(1) "Statements by the President and Vice President prior to the October 2002 National Intelligence Estimate regarding Iraq's chemical weapons production capability and activities did not reflect the intelligence community's uncertainties as to whether such production was ongoing."
(2) "The Secretary of Defense's statement that the Iraqi government operated underground WMD facilities that were not vulnerable to conventional airstrikes because they were underground and deeply buried was not substantiated by available intelligence information."
(3) Chairman of the Senate Intelligence Committee Jay Rockefeller concluded: "In making the case for war, the Administration repeatedly presented intelligence as fact when in reality it was unsubstantiated, contradicted, or even non-existent. As a result, the American people were led to believe that the threat from Iraq was much greater than actually existed."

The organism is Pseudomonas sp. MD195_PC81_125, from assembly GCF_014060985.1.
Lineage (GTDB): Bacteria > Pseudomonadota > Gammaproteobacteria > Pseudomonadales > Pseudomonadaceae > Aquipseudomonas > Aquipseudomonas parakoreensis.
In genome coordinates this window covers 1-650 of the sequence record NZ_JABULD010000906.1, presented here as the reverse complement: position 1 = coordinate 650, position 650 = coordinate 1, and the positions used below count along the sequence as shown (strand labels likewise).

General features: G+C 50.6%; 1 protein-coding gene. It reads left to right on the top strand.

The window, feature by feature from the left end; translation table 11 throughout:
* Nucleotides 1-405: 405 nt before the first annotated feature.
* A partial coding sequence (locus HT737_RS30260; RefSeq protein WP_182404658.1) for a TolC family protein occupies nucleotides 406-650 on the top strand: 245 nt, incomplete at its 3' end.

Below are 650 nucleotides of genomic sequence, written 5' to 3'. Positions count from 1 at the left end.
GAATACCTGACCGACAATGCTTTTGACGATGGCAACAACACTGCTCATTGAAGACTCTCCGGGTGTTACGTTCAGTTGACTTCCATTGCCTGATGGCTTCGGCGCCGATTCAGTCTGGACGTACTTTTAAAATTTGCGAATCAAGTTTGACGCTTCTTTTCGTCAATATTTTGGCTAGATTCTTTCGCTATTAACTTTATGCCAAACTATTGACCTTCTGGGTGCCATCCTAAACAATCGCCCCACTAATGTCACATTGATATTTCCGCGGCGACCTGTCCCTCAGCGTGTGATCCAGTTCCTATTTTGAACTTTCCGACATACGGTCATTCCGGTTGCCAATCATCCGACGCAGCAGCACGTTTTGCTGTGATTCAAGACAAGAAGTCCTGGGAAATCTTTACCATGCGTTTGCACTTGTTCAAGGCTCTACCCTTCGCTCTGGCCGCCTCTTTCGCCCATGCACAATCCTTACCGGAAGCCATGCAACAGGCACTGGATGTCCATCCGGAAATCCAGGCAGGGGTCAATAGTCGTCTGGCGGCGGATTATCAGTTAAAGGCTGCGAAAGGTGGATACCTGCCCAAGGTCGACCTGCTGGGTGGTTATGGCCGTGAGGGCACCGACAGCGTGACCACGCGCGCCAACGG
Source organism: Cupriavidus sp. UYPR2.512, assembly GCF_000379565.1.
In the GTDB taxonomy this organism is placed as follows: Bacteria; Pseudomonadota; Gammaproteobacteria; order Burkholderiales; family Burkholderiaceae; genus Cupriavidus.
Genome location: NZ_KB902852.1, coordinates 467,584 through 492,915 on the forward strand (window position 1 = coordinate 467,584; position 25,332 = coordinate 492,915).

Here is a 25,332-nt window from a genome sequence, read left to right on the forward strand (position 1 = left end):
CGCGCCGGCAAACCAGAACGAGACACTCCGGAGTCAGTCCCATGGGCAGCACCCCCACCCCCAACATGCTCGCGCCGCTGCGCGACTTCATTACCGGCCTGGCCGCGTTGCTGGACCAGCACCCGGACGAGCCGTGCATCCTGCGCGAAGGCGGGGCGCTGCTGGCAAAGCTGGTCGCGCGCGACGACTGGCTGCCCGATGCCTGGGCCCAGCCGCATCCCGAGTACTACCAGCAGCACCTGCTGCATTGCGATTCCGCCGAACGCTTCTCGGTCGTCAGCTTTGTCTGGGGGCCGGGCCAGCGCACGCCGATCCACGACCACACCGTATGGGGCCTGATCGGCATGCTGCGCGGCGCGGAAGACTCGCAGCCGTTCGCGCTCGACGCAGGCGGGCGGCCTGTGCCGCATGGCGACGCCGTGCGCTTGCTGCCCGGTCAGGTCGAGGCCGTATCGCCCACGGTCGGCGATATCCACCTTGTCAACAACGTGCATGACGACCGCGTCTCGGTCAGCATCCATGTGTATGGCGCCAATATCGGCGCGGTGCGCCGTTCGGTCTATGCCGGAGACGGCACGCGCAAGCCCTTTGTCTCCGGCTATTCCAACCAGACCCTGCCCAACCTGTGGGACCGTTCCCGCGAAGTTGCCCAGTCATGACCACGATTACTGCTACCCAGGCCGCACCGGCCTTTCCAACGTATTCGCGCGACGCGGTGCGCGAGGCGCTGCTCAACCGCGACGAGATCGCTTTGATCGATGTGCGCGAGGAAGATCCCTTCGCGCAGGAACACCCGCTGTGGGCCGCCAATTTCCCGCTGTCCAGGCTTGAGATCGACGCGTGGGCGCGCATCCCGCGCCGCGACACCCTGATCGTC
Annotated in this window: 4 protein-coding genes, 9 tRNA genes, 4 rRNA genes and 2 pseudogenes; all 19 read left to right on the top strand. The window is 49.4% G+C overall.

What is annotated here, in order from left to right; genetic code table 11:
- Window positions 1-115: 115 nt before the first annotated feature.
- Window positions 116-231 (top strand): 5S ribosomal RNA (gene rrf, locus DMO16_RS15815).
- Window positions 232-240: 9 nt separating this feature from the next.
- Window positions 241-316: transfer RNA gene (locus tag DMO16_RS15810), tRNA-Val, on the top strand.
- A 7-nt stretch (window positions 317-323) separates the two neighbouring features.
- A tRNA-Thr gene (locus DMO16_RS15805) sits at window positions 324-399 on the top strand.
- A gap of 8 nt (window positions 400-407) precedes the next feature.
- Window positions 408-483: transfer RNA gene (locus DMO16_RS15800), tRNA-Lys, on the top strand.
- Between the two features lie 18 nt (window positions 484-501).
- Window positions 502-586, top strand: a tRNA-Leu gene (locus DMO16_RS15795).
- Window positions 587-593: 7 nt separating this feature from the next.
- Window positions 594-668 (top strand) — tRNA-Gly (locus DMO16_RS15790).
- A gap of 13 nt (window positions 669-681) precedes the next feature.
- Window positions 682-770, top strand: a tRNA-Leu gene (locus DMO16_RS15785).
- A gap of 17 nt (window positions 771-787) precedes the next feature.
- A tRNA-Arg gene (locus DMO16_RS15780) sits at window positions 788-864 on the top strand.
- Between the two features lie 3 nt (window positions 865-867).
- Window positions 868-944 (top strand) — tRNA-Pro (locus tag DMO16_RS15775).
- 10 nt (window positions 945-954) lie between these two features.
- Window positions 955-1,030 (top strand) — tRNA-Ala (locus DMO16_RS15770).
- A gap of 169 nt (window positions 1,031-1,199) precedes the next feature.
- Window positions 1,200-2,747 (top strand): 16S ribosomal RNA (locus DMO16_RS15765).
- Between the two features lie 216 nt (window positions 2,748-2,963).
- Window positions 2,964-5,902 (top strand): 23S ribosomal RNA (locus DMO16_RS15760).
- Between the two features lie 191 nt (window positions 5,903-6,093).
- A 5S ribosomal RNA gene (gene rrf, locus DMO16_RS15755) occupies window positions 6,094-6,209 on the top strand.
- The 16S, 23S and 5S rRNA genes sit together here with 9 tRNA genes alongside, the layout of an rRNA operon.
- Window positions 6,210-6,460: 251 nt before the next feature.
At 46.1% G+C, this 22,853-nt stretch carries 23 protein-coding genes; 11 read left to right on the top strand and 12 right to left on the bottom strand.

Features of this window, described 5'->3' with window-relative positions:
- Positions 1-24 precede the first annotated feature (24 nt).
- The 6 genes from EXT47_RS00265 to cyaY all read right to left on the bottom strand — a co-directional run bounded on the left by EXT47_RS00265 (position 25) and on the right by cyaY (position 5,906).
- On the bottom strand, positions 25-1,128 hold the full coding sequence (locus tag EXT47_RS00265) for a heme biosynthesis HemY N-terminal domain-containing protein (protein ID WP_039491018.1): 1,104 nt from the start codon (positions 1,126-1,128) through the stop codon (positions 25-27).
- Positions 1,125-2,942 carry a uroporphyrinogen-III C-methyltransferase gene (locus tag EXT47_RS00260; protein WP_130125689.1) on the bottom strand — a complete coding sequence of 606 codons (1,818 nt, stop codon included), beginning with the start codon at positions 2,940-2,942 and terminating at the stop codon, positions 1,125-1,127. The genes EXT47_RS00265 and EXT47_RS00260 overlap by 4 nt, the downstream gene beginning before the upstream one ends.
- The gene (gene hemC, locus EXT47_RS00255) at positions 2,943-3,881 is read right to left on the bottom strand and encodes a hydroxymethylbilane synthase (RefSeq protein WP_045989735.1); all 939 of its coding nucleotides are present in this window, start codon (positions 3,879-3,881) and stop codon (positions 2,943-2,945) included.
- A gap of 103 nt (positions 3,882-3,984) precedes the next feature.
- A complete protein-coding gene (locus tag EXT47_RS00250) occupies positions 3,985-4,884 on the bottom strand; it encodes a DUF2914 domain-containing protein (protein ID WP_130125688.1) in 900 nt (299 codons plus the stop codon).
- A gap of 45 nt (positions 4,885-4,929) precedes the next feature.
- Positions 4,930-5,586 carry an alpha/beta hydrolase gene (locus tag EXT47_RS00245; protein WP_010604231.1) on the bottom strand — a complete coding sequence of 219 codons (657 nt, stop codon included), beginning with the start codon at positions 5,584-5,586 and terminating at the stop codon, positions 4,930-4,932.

The President has subverted the national security interests of the United States by setting the stage for the loss of more than 4000 United States service members and the injury to tens of thousands of US soldiers; the loss of more than 1,000,000 innocent Iraqi citizens since the United States invasion; the loss of approximately $500 billion in war costs which has increased our Federal debt with a long term financial cost of between three and five trillion dollars; the loss of military readiness within the United States Armed Services due to overextension, the lack of training and lack of equipment; the loss of United States credibility in world affairs; and the decades of likely blowback created by the invasion of Iraq.